The Commission has pledged to audit 5% of all broadcast stations and cable systems each year to assure their compliance with the Commission’s EEO rules – including the requirements for wide dissemination of information about job openings and non-vacancy specific supplemental efforts to educate a station’s community about job opportunities in the media industry.  We recently summarized FCC EEO issues here, reminding broadcasters of the possibility of being audited.  We also wrote about the start of the obligations for the filing of FCC Form 397 EEO Mid-Term Reports – which started last year for radio groups with more than 11 full-time employees and will extend to TV licensees with 5 or more full-time employees in a few months, and are filed on the 4th anniversary of the filing deadline for the station’s license renewal – which will give the FCC another chance to review station EEO performance.  
Continue Reading

While summer has just about arrived, FCC regulatory dates do not depart to the beach and leave the world behind.  Instead, there are a host of filing deadlines this month.  EEO Public Inspection file reports must, by June 1, be placed in the public inspection files of stations that are part of employment units with 5 or more full-time employees if the stations are located in the following states: Arizona, Idaho, Maryland, Michigan, Nevada, New Mexico, Ohio, Utah, Virginia, West Virginia, Wyoming, and the District of Columbia.  Radio stations in Michigan and Ohio that are part of employment units with 11 or more full-time employees need to also file an FCC Mid-Term EEO Report on FCC Form 397 (see our article on the Form 397 here).  TV stations with 5 or more employees also need to file that report if they are located in Maryland, Virginia, West Virginia or the District of Columbia.

There are regular dates, too, for noncommercial stations in certain states when licensees must file their Biennial Ownership Reports on FCC Form 323E.  While these reports will eventually be filed on December 1 of odd-numbered years, at the same time as Biennial Ownership Reports of commercial stations, at this point the new rules have not yet gone into effect (see our articles here and here).  Thus, by June 1, the licensees of noncommercial radio stations in Michigan and Ohio and noncommercial TV stations in Arizona, Idaho, Maryland, Nevada, New Mexico, Utah, Virginia, West Virginia, Wyoming, and the District of Columbia must file their Biennial Ownership Reports.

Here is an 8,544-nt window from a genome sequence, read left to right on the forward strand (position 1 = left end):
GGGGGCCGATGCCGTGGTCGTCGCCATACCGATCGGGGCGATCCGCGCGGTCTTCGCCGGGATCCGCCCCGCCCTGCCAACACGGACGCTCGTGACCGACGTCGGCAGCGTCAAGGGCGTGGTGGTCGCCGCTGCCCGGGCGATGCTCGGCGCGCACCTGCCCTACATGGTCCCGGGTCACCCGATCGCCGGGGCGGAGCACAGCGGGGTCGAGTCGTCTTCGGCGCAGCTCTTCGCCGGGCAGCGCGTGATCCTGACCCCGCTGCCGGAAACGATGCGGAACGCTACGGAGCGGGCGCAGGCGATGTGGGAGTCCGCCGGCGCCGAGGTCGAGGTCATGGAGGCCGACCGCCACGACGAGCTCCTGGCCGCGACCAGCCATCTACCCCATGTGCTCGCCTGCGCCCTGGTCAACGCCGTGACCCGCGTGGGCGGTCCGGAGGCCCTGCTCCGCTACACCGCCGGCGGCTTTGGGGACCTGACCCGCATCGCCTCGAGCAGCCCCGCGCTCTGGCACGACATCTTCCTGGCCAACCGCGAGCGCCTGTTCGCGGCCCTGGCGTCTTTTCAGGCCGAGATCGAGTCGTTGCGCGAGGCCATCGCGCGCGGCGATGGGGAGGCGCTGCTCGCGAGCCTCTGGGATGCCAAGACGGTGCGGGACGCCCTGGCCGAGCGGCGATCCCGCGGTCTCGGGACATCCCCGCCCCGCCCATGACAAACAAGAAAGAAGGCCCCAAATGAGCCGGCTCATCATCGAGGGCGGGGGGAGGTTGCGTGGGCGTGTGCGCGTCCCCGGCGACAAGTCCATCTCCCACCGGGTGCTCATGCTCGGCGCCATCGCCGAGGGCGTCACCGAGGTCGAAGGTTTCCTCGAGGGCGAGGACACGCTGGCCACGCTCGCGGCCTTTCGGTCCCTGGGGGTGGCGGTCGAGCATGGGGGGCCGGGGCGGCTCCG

Continue Reading

The FCC today issued a Public Notice announcing its first EEO audit for 2016.  Letters to about 280 radio and television stations went out on February 24 asking for evidence of their compliance with the FCC’s EEO rules.  In today’s notice, the FCC released the form audit letter and list of stations that will be audited. Responses from the audited stations are due to be filed at the FCC by April 11. Licensees should carefully review this list of affected stations which was released with the Public Notice to see if any of their stations have been selected for the audit.

The Commission has pledged to audit 5% of all broadcast stations and cable systems each year to assure their compliance with the Commission’s EEO rules – including the requirements for wide dissemination of information about job openings and non-vacancy specific supplemental efforts to educate a station’s community about job opportunities in the media industry.  We recently summarized FCC EEO issues here, reminding broadcasters of the possibility of being audited.  We also wrote about the start of the obligations for the filing of FCC Form 397 EEO Mid-Term Reports – which started last year for radio groups with more than 11 full-time employees and will extend to TV licensees with 5 or more full-time employees in a few months, and are filed on the 4th anniversary of the filing deadline for the station’s license renewal – which will give the FCC another chance to review station EEO performance.